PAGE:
RSA 2020: Five Cybersecurity Takeaways
By Tomy Han
Despite fears of COVID-19, RSA 2020 was as crowded as ever, attracting 36,000 attendees, 704 speakers, and 658 exhibitors, attesting to the sector’s growth and its expanding mindshare for enterprises and consumers alike.
Cybersecurity has been an important sector of focus for Volition Capital over the last decade. Members of our team have been fortunate enough to work with market-leading companies including Blackduck, Ping Identity, and Verid, as well as current portfolio company Securonix, which was recently recognized as a leader in Gartner’s MQ for Security Information and Event Management (SIEM).
Every February, the Volition team attends the RSA Conference to meet with founders of the most promising security companies and understand how the landscape is evolving. Over the years, as we meet with industry thought leaders and walk the halls of RSA, our views have been shaped by a number of recurring macro-themes, including:
- The challenges around the continued adoption of cloud + hybrid environments
- The industry-wide shortage of security professionals
- Alert fatigue and overload, overwhelming security teams and slowing response times
These are themes that we believe are not going away any time soon and have thus anchored our views around. And, like every year, we garnered themes that are emerging or being transformed by a new wave of innovation and disruption. Below are our observations from this year’s conference:
Vulnerability Management is Evolving
For some time, incumbent vendors such as Rapid 7 and Qualys have dominated the vulnerability management arena. However, there is an emerging generation of vendors that are trying to disrupt or enhance the space, whether by prioritizing vulnerabilities within a sea of alerts, reimagining the cost structure and delivery model of vulnerability assessment services, or guiding security teams with optimal ways to remediate vulnerabilities.
Third-Party Risk Management is Top of Mind
Many high-profile cyberattacks have been a result of poor security practices by suppliers and third parties, not the enterprises themselves. In fact, the number of records exposed by third-party breaches has skyrocketed by 284% since 2018. This acknowledgment, coupled with a wave of frameworks and regulations to help remediate malpractices, has made third-party risk management top of mind for security teams in 2020.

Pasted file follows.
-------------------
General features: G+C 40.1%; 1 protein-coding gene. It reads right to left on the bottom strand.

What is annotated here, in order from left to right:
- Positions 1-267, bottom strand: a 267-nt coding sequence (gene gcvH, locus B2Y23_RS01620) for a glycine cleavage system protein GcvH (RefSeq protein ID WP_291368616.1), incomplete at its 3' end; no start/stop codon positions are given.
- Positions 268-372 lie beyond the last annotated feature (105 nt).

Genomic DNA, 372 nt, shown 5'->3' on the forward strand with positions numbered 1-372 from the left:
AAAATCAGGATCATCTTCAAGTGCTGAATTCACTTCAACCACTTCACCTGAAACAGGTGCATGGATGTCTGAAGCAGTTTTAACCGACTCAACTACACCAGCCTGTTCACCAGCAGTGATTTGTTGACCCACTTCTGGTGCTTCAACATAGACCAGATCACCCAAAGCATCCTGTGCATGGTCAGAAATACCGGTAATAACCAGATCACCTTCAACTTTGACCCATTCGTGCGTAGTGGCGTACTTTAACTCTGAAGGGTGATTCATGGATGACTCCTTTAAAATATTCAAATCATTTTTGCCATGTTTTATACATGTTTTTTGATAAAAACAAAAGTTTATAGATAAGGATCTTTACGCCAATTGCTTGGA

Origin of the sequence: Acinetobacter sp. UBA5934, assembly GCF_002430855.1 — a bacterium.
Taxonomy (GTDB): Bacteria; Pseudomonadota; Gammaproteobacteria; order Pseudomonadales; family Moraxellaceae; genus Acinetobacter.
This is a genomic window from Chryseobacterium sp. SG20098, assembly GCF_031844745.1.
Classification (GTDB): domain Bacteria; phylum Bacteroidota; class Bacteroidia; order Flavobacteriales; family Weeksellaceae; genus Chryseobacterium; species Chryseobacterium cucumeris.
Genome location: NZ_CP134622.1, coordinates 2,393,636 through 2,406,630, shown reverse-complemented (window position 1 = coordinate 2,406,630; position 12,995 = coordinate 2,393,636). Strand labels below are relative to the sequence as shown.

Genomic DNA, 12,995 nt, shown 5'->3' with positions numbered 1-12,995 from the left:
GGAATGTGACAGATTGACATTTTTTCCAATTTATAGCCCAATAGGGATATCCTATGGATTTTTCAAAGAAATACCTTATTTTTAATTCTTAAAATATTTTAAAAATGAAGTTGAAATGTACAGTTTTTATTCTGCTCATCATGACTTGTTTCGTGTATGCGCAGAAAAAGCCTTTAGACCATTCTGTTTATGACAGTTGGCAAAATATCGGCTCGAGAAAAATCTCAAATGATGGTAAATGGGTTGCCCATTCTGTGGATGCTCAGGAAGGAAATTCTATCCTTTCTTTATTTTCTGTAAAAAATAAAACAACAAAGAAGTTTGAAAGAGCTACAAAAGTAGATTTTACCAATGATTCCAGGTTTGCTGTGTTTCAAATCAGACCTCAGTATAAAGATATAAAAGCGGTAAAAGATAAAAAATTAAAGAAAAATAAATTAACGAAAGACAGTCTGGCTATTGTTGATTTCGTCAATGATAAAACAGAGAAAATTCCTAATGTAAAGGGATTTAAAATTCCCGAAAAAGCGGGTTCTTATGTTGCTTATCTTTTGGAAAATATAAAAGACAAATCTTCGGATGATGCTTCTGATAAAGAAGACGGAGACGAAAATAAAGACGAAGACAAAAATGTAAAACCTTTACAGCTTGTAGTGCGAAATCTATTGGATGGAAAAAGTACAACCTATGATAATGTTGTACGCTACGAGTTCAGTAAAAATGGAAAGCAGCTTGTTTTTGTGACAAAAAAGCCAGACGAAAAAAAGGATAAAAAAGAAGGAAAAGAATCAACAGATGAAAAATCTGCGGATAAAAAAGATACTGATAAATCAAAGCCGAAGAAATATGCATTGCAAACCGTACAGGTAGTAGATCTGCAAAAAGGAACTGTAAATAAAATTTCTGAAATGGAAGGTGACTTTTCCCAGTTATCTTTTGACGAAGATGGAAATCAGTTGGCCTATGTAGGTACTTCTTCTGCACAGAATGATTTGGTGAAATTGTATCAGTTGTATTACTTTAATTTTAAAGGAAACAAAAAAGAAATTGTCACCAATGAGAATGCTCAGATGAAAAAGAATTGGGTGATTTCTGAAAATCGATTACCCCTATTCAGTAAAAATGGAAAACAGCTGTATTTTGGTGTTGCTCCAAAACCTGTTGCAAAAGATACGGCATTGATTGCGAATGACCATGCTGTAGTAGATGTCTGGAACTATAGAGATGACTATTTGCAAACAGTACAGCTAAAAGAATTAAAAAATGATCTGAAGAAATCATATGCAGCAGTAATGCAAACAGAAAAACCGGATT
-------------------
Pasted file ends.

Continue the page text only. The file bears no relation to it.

Shifting Security to the Left
Enterprises are creating new applications and modifying them at faster rates than ever, and integrating security early into the development cycle is becoming key. While this is much more than simply introducing a new set of tools as it requires a cultural shift throughout the organization, it is nonetheless a movement that is creating an opportunity for software vendors that can help with or enable this transition. This shifting of security to the left, or “DevSecOps,” as it’s sometimes labeled, will be an impactful trend to continue monitoring.
The number of companies at this year’s RSA conference with zero trust solutions grew by over 50% when compared to 2019’s conference. As the number of devices, cloud-based applications, and digital identities continues to increase, the perimeter of an enterprise is eroding, and Zero Trust models are solidifying. Zero trust requires the orchestration of a portfolio of technologies, and advanced solutions around endpoint management, identity verification, and secure access continue to be top of mind.
Response and Orchestration Are Key
Vendors helping protect enterprises at every attack surface have expanded their roadmaps to help automate the response to threats and breaches. Whether it’s a dedicated platform or an extension of existing solutions, automation of response and orchestration has helped cut down response times and streamline operations of security teams. They will be a key fixture of the security landscape going forward.
The attack surface of enterprises is increasing as the number of devices continues to increase, cloud adoption grows, and the web of connectivity with third parties expands. Security teams are having to re-design and adapt their security frameworks in response, from employee security training all the way to breach response. With the coronavirus forcing employees of many enterprises to work from home and third-party business to be conducted virtually, this may be a pivotal moment that tests an enterprise’s readiness in handling a true Zero Trust framework. No crisis should go to waste, and this may be an opportunity for enterprises to refine and accelerate their security roadmaps in an ever-changing environment.
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